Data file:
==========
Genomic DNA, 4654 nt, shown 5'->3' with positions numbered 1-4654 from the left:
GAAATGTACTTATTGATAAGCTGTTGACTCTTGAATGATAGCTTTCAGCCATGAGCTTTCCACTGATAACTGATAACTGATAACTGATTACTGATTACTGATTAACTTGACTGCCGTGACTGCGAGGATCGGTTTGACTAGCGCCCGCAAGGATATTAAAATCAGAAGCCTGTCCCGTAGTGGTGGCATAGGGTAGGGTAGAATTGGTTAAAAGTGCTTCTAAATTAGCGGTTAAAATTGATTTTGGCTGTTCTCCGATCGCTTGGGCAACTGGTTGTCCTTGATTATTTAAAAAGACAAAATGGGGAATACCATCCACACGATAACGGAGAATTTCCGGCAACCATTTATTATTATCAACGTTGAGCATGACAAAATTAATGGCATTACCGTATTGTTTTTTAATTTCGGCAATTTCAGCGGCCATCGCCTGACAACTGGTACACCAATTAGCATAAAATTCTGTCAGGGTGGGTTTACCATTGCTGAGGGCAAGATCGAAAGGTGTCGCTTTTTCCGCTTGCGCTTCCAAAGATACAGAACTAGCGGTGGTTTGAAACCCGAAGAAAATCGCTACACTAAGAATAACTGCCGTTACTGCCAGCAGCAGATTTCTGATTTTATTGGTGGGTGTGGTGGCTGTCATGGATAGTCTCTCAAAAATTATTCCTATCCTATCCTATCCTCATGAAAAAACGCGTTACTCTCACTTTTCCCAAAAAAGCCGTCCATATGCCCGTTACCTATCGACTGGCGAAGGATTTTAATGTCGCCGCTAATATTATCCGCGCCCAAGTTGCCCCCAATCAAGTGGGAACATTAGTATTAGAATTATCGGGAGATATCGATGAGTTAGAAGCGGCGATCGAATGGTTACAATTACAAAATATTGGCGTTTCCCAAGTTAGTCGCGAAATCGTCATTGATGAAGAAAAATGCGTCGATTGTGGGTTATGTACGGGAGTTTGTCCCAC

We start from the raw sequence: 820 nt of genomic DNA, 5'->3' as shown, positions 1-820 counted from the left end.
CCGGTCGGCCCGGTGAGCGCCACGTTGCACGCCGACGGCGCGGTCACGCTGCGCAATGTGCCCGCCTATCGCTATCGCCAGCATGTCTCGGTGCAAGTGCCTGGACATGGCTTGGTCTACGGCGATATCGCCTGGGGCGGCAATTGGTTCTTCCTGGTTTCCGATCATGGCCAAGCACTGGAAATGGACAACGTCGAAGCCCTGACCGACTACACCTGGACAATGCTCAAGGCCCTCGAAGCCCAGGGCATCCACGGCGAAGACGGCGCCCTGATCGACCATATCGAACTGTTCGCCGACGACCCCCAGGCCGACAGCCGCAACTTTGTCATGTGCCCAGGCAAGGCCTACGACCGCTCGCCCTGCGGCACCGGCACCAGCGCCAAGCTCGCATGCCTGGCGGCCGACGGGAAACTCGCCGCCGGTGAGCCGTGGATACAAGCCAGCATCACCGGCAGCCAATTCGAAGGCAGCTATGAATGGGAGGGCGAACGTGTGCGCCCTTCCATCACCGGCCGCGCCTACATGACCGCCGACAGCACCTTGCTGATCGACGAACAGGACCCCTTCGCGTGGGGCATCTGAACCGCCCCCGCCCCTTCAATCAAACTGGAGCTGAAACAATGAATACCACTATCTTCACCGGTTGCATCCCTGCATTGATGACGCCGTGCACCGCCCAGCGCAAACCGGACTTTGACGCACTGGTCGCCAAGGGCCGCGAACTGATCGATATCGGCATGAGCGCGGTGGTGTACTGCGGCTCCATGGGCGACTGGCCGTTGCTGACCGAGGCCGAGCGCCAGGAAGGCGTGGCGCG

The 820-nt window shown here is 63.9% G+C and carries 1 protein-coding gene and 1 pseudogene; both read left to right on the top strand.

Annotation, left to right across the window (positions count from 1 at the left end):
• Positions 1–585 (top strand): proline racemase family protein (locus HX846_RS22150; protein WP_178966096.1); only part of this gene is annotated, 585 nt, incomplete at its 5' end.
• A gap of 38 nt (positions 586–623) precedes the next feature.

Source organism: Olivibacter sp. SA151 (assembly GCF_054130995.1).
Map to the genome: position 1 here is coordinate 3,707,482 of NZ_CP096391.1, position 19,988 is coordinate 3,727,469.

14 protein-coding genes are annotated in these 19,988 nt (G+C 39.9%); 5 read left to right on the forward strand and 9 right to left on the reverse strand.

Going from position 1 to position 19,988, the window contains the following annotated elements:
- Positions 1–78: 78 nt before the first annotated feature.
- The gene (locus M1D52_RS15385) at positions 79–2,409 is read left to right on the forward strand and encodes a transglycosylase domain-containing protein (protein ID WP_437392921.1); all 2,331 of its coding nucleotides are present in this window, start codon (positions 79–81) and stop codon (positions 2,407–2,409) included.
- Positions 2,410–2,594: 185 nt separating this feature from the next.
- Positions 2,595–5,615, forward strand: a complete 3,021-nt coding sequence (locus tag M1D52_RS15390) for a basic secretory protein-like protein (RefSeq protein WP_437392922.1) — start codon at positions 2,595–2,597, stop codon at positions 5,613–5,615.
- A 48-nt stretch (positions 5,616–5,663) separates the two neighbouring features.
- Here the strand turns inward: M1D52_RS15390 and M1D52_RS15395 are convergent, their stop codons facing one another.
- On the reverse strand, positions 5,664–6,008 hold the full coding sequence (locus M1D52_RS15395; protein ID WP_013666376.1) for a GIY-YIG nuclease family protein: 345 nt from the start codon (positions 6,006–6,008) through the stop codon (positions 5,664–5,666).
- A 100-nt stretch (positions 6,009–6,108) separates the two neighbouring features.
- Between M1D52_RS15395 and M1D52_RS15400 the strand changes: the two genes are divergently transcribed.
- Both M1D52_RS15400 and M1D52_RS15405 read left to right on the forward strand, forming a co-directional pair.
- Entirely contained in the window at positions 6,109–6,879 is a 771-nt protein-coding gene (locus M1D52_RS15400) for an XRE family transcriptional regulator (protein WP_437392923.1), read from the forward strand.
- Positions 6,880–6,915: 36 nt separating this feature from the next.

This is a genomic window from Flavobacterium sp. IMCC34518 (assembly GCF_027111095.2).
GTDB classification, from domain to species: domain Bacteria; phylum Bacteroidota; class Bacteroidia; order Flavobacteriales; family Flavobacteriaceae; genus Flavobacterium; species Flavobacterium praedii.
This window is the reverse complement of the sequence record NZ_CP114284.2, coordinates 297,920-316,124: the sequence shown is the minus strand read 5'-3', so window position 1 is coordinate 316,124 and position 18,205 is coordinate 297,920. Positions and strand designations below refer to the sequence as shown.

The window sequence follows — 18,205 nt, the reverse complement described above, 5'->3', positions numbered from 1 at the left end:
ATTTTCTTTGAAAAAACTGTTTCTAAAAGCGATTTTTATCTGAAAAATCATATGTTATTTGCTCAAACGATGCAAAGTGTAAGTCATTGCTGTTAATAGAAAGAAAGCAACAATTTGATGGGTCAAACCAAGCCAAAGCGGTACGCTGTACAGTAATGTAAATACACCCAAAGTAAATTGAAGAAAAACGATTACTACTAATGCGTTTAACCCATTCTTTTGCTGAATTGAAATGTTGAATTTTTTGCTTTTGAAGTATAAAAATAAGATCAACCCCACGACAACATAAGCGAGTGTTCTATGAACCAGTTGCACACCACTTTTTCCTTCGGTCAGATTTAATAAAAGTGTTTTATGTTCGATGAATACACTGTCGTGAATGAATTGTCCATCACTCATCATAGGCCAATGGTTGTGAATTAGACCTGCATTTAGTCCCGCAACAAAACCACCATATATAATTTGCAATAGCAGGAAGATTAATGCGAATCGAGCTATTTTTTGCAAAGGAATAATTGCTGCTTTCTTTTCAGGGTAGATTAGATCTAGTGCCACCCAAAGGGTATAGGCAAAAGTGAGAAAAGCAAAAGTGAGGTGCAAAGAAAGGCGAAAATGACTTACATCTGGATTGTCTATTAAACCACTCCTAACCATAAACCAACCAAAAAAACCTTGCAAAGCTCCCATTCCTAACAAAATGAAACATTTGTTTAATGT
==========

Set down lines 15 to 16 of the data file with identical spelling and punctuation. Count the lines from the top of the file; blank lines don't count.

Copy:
- Positions 2,410–2,594: 185 nt separating this feature from the next.
- Positions 2,595–5,615, forward strand: a complete 3,021-nt coding sequence (locus tag M1D52_RS15390) for a basic secretory protein-like protein (RefSeq protein WP_437392922.1) — start codon at positions 2,595–2,597, stop codon at positions 5,613–5,615.